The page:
Sunday, June 13, 2010

Canadian Airforce to Withdraw all of its Helicopters from Afghanistan


The Canadian air force is planning to withdraw all of its helicopters from Afghanistan within a few weeks of the end of Canada's combat mission next July, the air force general responsible for generating aircraft and crews for the war in South Asia said yesterday.

The helicopters would be used until early August 2011 to help transport troops and equipment back from forward bases after the combat mission ends, said Maj.-Gen. Yvan Blondin, commander of 1 Air Division in Winnipeg.F

The general, who was in Kandahar for three days to meet with aircrews and maintainers, also said that Canada is still "at least four or five years away" from fielding attack drones.

"The project is identified. It needs to be funded and with the budget pressures we're still some time away from ... being able to purchase this capability."

Drones have been in great demand since the U.S. has used them to such lethal effect and as aerial surveillance platforms in Iraq, Afghanistan and Pakistan.

Canada's only drones in Kandahar are Israeli-made Herons. With modifications, the Heron is capable of launching weapons, but Canada uses a variant that is unarmed and only flies surveillance missions.

Ottawa plans to buy more capable drones under what it calls the Joint Unmanned Surveillance and Target Acquisition (JUSTAS) program. Original estimates of the cost of a small fleet of such drones was about $1 billion, but the program is now expected to cost about $1.5 billion.

Purchasing more capable Herons remains a possibility, but several U.S. military manufacturers have been pushing for Ottawa to purchase the bigger, more expensive Predator.

The air wing in Kandahar, which includes C-130 Hercules transport aircraft as well as Griffon and Chinook helicopters and Heron drones, was created as the result of recommendations made by the Manley Commission. It was highly critical of Canada for not having helicopters to move troops around Kandahar by air, thereby avoiding many improvised explosive devices.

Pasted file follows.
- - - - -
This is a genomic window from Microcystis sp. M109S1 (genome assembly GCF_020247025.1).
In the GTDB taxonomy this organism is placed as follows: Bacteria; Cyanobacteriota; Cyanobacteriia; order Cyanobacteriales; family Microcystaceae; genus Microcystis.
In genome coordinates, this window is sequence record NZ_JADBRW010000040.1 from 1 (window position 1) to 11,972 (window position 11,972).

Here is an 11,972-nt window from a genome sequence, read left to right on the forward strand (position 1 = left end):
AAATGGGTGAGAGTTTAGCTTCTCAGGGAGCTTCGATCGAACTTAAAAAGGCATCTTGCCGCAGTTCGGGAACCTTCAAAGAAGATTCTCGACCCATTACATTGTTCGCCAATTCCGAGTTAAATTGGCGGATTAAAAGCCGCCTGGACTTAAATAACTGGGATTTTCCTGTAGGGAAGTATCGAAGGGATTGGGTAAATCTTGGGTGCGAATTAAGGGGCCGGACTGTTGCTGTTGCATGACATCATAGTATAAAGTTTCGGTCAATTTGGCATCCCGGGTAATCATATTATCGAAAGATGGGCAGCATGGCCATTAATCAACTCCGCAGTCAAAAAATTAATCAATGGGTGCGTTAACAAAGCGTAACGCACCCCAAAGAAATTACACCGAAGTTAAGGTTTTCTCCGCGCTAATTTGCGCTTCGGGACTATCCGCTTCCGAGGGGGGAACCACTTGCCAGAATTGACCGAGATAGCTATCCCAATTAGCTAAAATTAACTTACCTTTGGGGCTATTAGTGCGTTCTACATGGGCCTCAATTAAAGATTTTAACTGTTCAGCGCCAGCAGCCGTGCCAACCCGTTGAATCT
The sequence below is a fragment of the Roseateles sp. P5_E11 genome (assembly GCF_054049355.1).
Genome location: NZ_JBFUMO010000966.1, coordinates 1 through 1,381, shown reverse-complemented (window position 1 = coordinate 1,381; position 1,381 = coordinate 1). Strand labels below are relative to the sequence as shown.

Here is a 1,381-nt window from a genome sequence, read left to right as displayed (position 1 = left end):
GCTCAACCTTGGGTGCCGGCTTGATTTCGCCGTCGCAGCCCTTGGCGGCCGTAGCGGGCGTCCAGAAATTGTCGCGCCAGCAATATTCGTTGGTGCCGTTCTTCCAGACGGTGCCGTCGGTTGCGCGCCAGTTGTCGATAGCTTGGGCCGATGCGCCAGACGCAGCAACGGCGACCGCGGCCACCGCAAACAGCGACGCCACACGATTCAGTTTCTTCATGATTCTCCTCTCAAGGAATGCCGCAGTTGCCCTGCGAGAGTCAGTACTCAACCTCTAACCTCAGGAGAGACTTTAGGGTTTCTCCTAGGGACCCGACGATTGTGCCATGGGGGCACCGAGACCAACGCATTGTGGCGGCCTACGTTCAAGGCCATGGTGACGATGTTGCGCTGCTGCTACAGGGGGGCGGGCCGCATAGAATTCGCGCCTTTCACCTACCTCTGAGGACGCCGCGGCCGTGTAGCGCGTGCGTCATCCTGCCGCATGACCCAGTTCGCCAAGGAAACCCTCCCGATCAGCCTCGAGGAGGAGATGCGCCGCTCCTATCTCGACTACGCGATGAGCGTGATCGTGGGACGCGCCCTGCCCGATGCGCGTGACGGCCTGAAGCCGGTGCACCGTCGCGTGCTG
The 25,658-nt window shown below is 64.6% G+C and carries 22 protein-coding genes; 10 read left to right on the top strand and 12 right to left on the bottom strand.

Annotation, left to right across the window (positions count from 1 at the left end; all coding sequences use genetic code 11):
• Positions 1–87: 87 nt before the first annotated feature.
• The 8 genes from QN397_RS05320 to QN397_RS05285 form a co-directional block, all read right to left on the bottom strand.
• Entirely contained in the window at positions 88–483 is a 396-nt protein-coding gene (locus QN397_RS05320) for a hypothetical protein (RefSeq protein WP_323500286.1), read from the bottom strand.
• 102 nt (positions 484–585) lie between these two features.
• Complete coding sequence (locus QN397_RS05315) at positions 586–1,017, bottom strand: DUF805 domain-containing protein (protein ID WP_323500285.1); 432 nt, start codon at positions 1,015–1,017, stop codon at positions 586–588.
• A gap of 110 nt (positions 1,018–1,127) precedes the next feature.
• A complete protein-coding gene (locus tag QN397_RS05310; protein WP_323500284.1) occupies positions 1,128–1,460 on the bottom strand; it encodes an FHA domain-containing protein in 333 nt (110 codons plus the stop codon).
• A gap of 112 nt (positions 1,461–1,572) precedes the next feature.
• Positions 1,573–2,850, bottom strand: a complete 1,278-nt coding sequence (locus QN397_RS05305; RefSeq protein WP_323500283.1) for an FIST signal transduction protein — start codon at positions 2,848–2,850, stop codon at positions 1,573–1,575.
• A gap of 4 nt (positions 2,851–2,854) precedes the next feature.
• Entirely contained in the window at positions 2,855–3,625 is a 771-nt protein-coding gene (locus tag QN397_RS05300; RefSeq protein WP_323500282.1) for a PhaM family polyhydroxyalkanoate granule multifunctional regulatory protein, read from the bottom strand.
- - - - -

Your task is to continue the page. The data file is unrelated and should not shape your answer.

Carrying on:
"It's been a year and we built this capability from scratch," Blondin said, adding that Canada's small helicopter fleet has already flown 2 million tonnes of cargo and about 5,000 passengers in less than 18 months.

The U.S. lost a helicopter a few days ago in neighbouring Helmand province. The Taliban claimed insurgents shot the chopper down with a rocket-propelled grenade (RPG).

"We're not yet sure if it was an RPG kill or not," said Col. Christian Drouin, who runs the Canadian wing in Kandahar. "It might still be mechanical.

"The RPG threat has always been here since we arrived. They haven't shot at us -the coalition force in the Kandahar area -in the seven months that I have been here. That's mostly been in Helmand."

NATO was keen to have Ottawa send F-18 Hornet fighter jets to Afghanistan, according to a Canadian general who was based in Kandahar last year. But the Harper government said it had never received such a request.

There are F-18's in Afghanistan now, but they are not in Canadian livery. They belong to the U.S. Marines Corps."Whether they are American or Canadian. I love to see them flying," said Blondin, who spent years flying Hornets.SOURCE


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